Hi, beaker. I just wanted to add some more clarification for the bitwise AND operator. Firstly, we've gotta know how to write a target number in binary code. We'll use the numbers 20 and 25 as examples, and it's a good idea to number each of our steps as we go along.

So, how

*do* we write 20 in binary code, anyhow? We divide the number in question by 2, and see whether our remainder is 0 or 1. Then we take the number we got in the previous step and divide THAT by 2, again checking whether our remainder is 0 or 1. This process continues until we can't divide by 2 anymore. Now, it's time to put my explanation into action - here goes.

How to write 20 in binary code.....

Step 1: We divide 20 by 2 to get a result of 10 and a remainder of 0.

Step 2: Now we divide our previous result, 10, by 2 to obtain 5 and a remainder of 0.

Step 3: 5 gets divided by 2; result is 2 and remainder is 1.

Step 4: 2 divided by 2 is 1; remainder 0.

Step 5: 1 cannot be divided by 2; this is the end of the line. Our result is 0 and our remainder is 1.

Now that we've obtained our remainders for each step, we have to reverse our sequence to get the binary representation of 20.

Step 5 = 1

Step 4 = 0

Step 3 = 1

Step 2 = 0

Step 1 = 0

So, the binary representation of 20 is

**1 0 1 0 0**.

Now, I'll demonstrate how to convert a binary string into a decimal number. To do that, we need to count how many digits that string has. In the example above, we've got 5 digits. The leftmost digit is always 2 raised to however many digits are in the string minus 1. That is, the leftmost digit is 1 x (2^4). On the other hand, the rightmost digit is always either 0 or 1 times 2 raised to the 0. That said, I'll now explain how in Beelzebub's basement this string gives a result of 20.

1 x (2^4) + 0 x (2^3) + 1 x (2^2) + 0 x (2^1) + 0 x (2^0) which becomes 16 + 0 + 4 + 0 + 0 =

**20**.

Bada bing, bada boom! We've written 20 in binary code and converted binary code to decimal numbers!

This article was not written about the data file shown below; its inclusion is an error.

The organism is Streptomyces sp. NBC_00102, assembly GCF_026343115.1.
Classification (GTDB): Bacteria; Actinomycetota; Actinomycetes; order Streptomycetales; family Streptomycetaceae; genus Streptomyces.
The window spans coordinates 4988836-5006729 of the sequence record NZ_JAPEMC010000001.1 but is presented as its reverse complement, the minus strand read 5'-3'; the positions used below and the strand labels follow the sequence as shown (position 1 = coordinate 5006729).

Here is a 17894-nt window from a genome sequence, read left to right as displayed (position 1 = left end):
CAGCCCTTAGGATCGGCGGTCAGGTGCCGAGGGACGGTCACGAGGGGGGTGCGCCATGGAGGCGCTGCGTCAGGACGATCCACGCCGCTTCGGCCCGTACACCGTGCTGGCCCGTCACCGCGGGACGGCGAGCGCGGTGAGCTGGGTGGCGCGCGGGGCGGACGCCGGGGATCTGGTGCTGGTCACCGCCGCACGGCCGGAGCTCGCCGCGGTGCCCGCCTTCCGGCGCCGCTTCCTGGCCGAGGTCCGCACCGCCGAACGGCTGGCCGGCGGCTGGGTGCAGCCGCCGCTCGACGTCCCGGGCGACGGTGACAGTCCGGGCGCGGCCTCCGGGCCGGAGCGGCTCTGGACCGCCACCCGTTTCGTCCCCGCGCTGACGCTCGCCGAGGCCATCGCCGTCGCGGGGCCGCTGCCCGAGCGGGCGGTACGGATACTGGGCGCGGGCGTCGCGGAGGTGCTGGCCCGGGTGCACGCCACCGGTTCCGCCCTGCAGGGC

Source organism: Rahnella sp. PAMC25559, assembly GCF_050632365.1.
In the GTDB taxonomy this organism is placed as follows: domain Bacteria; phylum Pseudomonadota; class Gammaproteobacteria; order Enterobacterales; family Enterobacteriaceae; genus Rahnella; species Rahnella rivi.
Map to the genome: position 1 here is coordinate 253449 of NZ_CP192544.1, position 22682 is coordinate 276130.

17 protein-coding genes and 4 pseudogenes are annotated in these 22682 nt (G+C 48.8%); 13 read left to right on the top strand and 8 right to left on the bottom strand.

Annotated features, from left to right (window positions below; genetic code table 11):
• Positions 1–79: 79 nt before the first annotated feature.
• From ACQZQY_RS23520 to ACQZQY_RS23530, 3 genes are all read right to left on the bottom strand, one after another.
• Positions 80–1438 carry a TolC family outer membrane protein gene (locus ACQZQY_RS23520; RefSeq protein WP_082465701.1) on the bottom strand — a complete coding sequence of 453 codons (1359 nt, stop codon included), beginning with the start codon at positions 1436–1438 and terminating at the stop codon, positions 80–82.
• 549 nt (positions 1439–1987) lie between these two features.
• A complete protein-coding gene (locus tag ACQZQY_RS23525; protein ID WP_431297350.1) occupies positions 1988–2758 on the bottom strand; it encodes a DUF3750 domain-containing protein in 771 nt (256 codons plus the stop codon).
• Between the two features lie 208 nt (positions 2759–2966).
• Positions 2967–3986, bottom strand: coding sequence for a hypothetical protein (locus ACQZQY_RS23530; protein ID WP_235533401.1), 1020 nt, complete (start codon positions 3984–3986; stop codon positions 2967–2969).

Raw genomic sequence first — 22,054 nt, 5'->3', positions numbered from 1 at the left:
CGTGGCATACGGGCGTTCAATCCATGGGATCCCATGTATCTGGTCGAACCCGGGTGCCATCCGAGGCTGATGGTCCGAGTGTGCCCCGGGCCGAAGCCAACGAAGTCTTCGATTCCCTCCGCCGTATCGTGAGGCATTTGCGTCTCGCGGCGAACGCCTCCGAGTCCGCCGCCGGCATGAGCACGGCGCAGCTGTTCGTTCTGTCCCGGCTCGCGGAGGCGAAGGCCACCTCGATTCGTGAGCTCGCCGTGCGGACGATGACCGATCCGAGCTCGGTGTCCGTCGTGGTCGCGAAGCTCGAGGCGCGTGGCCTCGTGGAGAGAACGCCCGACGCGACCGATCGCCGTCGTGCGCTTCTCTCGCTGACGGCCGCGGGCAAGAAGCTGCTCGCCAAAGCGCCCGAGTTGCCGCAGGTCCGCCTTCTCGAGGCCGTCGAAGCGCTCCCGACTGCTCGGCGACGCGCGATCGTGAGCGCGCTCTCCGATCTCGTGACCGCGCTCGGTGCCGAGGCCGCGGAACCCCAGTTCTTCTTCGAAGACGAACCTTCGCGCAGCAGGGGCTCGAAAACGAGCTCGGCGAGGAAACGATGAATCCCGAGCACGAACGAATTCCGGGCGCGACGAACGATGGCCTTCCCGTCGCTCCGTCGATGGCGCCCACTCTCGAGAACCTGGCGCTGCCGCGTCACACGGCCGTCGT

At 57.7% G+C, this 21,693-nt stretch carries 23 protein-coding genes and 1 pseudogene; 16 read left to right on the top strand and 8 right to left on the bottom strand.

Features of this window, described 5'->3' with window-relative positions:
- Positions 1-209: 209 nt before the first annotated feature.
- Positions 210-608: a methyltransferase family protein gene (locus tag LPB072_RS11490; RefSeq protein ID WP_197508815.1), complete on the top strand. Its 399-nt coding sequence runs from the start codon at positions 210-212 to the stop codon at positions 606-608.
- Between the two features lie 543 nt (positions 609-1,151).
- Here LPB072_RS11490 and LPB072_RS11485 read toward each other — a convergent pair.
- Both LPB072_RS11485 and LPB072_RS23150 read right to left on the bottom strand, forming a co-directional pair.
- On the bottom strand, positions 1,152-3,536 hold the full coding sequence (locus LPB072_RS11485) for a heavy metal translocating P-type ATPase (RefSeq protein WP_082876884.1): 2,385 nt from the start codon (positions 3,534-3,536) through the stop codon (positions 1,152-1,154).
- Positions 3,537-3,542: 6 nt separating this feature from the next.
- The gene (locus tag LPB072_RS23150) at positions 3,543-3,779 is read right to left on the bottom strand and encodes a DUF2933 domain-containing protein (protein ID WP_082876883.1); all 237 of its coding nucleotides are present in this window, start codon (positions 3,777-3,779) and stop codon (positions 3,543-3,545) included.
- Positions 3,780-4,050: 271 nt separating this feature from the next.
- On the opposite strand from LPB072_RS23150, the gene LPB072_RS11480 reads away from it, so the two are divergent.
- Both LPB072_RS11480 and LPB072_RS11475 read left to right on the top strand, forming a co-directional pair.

Now it's time to write 25 in binary code.

Step 1: Result 12; remainder 1.

Step 2: Result 6; remainder 0.

Step 3: Result 3; remainder 0.

Step 4: Result 1; remainder 1.

Step 5: 1 divided by 2; no can do! Result 0; remainder 1.

Reversing our sequence, we get:

Step 5: 1

Step 4: 1

Step 3: 0

Step 2: 0

Step 1: 1

25 in binary code is therefore

**1 1 0 0 1**.

Time to plug and chug to check our math.....

1 x (2^4) + 1 x (2^3) + 0 x (2^2) + 0 x (2^1) + 1 x (2^0) which becomes 16 + 8 + 0 + 0 + 1 =

**25**.

Now here's where the bitwise AND part comes into play. Let's examine our binary representations of 20 and 25 again.....

20: 1 0 1 0 0

25: 1 1 0 0 1

The bitwise AND operator looks at the binary strings being combined to see whether they've got 0's or 1's at a given position. The basic gist of bitwise AND is that.....

**1 and 1 make 1**

0 and 1 make 0

0 and 0 make 0 for a given position in a binary string.Proceeding from left to right, we get:

**1 0 0 0 0** which becomes.....

1 x (2^4) + 0 x (2^3) + 0 x (2^2) + 0 x (2^1) + 0 x (2^0) or 16 + 0 + 0 + 0 + 0 =

**16**.

As we can see, bitwise AND works in wacky ways! If we combine 20 and 25 in the decimal system, we of course get 45. But if we combine the binary representations of 20 and 25 in bitwise AND, we end up with a string that equals 16!

Anyhow, I'm sorry if this post was too long-winded and I hope this helps anybody who might be having trouble with the bitwise AND operator.